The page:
Strep Throat

By Mark Kresevic bacterial infection

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Streptococcus pyogenes is one of the most frequent pathogens of humans. It is estimated that between 5-15% of normal individuals harbor the bacterium, usually in the respiratory tract, without signs of disease as seen in the picture to the right.

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Group A Streptococcus prudces pilus like structures containg rtective antigens and lancefielf T antigens

Streptomycin is a screening test used to detect antibodies to several streptococcal antigens. An antigen is a substance that can trigger animmune response, resulting in production of an antibody as part of the body's defense against infection and disease.

Antibodies

Whenever we have an infection our body's immune system ramps up to fight off the infection. One of the ways it does this is to produce "antibodies" that are specifically programmed to kill the invading bacterium. This is exactly how our immune system fights off a Streptococcus pyogenes infection. Our immune system usually wins this battle, successfully killing off the invading Streptococcus pyogenes bacteria present in our body

Immune Response

A foreign substance that invades the body is called an antigen. When an antigen is detected, several types of cells work together to recognize and respond to it. These cells trigger the B lymphocytes to produce antibodies.Once the B lymphocytes have produced antibodies, these antibodies continue to exist in a person’s body. If the same antigen is presented to the immune system again, the antibodies are already there to do their job. This principle forms the basis of immunizations. The immunization introduces the body to the antigen in a way that does not make a person sick, but it does allow the body to produce antibodies that will then protect that person from future attack. The T cells are part of the system that destroys antigens that have been tagged by antibodies or cells that have been infected or somehow changed. T cells are also involved in helping signal other cells of the immune system to do their jobs.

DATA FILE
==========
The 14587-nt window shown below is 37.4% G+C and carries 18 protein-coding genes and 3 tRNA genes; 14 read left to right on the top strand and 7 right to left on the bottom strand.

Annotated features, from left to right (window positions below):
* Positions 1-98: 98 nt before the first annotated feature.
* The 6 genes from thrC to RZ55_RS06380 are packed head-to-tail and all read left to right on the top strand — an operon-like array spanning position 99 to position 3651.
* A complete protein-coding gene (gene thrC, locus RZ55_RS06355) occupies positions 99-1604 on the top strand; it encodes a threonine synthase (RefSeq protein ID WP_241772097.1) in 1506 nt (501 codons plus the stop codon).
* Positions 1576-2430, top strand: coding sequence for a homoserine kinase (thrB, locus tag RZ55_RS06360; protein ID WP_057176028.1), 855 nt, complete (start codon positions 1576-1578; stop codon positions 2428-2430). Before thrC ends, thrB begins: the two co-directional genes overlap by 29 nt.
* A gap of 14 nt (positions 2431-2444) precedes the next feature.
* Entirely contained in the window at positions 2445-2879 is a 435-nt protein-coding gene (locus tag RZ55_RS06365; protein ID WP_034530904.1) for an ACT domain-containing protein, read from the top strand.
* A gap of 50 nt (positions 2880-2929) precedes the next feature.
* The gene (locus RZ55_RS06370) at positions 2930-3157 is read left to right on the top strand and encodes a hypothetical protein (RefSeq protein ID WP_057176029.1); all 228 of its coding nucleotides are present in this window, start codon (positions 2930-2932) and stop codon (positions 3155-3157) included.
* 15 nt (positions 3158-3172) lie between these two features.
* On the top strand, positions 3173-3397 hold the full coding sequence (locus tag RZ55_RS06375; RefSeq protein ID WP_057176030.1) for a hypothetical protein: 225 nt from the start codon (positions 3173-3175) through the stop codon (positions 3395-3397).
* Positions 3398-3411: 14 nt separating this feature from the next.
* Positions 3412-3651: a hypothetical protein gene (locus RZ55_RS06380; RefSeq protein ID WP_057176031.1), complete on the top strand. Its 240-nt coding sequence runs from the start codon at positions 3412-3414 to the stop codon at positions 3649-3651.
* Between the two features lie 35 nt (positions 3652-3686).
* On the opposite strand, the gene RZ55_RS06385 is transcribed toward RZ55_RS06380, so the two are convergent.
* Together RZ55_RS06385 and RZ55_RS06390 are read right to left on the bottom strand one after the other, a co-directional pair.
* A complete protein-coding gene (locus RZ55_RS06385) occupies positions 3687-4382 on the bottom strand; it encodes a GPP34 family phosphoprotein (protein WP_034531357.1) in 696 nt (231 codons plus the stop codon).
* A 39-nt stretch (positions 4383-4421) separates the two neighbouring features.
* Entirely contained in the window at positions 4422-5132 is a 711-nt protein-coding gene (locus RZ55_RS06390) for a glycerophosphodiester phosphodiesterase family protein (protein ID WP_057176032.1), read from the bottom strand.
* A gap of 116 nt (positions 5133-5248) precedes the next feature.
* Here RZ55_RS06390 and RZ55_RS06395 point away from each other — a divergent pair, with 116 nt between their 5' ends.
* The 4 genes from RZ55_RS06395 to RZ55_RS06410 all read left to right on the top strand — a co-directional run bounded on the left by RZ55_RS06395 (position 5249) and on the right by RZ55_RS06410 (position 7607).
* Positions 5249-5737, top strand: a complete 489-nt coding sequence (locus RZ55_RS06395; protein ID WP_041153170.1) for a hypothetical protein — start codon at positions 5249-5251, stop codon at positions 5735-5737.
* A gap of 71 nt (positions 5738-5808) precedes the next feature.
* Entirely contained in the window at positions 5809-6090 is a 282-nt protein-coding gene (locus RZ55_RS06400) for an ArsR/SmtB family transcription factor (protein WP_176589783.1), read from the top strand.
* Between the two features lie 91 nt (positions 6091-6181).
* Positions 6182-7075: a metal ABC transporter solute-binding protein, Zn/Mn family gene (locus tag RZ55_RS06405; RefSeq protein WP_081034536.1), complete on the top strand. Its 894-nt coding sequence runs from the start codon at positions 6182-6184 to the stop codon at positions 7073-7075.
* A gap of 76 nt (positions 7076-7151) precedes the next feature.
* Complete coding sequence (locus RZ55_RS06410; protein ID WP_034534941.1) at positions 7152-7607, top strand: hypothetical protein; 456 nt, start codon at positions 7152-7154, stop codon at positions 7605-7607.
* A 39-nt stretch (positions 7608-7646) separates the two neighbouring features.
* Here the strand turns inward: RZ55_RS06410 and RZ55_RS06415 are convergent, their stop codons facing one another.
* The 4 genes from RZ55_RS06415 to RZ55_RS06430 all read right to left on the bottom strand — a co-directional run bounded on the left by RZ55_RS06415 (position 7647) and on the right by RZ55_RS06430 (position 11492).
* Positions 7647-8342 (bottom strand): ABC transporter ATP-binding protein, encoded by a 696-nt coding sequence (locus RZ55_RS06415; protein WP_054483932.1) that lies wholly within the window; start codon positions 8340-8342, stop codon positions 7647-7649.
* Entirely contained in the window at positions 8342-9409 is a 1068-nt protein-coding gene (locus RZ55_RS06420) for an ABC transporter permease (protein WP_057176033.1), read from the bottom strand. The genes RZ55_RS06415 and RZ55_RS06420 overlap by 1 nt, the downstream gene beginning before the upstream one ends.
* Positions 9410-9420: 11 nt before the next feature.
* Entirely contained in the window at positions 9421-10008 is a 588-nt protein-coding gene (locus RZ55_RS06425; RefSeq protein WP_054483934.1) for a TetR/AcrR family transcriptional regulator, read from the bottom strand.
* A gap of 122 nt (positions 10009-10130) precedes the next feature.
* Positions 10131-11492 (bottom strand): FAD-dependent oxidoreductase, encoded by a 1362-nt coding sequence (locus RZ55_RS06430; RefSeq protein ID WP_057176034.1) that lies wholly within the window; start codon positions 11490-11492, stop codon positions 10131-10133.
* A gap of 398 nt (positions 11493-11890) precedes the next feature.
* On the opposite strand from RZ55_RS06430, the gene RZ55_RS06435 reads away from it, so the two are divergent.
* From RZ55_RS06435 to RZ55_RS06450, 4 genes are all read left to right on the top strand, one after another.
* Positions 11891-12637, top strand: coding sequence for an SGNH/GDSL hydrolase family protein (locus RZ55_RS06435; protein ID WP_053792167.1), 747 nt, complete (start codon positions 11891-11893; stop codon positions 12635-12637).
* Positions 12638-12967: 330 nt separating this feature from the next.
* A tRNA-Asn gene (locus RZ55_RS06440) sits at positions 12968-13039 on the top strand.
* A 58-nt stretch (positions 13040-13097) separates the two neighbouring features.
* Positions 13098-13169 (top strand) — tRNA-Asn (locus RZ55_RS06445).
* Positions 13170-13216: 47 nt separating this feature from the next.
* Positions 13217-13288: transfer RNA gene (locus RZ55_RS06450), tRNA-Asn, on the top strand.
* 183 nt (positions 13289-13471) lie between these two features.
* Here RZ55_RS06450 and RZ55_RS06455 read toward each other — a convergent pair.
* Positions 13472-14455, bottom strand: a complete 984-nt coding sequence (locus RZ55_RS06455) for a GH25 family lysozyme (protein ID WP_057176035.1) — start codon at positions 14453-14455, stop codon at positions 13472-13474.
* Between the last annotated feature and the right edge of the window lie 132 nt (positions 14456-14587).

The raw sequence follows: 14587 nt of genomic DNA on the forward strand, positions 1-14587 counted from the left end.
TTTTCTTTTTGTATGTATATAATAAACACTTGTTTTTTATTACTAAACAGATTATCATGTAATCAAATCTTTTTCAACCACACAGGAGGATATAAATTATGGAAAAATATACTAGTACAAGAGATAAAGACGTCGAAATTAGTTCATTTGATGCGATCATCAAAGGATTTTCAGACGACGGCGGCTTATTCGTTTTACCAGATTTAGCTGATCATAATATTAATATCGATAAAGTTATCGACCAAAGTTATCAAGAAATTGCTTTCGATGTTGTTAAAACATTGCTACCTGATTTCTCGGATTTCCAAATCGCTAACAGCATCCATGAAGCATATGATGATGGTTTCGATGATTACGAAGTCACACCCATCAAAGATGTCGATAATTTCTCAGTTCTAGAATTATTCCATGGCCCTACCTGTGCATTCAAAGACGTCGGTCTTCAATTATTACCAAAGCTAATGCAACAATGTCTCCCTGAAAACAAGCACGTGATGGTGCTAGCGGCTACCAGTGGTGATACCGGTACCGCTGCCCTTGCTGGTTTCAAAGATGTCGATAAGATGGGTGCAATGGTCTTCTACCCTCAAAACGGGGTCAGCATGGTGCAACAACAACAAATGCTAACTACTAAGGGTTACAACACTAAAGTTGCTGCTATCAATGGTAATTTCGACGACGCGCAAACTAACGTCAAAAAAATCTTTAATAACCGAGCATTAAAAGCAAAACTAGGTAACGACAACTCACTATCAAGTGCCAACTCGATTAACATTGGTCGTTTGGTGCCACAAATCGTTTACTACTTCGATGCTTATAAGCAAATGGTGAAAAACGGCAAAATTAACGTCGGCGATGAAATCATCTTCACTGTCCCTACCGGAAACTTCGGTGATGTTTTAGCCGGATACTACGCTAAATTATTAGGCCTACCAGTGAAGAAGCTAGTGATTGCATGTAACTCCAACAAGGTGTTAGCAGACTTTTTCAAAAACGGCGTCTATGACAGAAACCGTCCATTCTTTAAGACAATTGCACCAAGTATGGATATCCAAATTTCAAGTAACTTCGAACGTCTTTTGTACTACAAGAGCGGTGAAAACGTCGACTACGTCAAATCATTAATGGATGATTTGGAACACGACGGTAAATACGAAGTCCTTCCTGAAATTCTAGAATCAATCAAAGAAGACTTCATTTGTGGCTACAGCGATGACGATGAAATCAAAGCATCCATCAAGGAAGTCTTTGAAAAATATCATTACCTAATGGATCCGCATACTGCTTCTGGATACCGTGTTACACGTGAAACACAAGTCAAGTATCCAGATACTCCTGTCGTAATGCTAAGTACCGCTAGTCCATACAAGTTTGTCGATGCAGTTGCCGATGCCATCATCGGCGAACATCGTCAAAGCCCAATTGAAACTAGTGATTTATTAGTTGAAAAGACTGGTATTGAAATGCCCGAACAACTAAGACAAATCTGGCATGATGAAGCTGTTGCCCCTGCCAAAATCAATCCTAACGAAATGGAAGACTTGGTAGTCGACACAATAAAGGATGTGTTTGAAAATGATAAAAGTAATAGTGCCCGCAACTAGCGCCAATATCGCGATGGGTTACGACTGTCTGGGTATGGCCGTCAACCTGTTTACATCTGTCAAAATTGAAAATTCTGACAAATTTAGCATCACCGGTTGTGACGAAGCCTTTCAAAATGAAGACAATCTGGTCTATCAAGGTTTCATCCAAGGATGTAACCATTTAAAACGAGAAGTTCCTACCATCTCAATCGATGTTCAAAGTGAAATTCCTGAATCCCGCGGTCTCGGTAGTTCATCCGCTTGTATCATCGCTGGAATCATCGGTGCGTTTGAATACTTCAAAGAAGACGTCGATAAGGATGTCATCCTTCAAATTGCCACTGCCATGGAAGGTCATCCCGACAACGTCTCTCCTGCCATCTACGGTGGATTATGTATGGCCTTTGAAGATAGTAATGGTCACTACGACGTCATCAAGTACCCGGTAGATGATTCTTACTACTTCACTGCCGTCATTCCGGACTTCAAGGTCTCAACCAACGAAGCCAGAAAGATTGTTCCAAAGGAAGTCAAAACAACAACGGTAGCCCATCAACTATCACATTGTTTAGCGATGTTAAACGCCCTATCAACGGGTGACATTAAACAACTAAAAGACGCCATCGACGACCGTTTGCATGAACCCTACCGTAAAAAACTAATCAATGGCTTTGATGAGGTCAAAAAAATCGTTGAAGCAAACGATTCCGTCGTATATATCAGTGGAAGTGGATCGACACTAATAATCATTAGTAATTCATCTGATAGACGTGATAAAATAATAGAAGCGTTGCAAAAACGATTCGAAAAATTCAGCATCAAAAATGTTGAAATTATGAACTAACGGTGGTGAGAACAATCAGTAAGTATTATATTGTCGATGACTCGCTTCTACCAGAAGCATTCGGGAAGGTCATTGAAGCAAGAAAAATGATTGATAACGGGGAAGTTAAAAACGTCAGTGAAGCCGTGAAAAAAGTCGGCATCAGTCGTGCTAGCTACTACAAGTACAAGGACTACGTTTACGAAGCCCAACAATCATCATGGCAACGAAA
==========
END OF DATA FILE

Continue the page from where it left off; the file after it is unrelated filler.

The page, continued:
Phagocyte

Though the bacterium itself has such a wide range of virulence factors that make it

difficult for the immune system to destroy, the immune system is aided in large part by

medications and antibiotics which make the job much easier. When the immune system identifies foreign matter or material in the body, different defense mechanisms, such as

phagocytes, are activated to seek out and destroy or neutralize those foreign substances.

Such is the case with S. pyogenes. Strep throat is well adapted in that it has features

which obstruct the work of the phagocytes . Fortunately, phagocytes are not the only

features and adaptations of the immune system and with antibiotics, (which usually are

affective against S. pyogenes) people recover.

Line of Defense

The lysozyme. 1st Line of Defense 2nd Line of Defense 3rd Line of Defense Goal Phagocytic cells known as macrophages ingest the pathogen. The macrophage then becomes the Antigen Presenting cell, which means it shows the strep throat antigen, which in turn activates the third line of defense. acquired or specific immune responses: When the antigen is all killed and then remembered the antibodies, The strep bacteria is beaten off and your throat is safe, for now. Phagocytes attack! some of the pathogens entered your mouth from your significant other's. As the strep throat pathogen enters the mouth, it manages to get by the first line of defense, which is the enzyme lysozyme contained in saliva. When the antigen is presented, a helper T cell recognizes the danger present. It quickly spreads the word to the B cells, which then clone and specialize the antigen into plasma cells to produce antibodies. As soon as this occurs, the killer T cells, come and completely kill off the antigen. The regulatory T cell signals the killer T to stop, and the memory T/B cells takes a small portion of the antigen to remember it by, so it can activate the antibodies the next time the strep pathogen is present.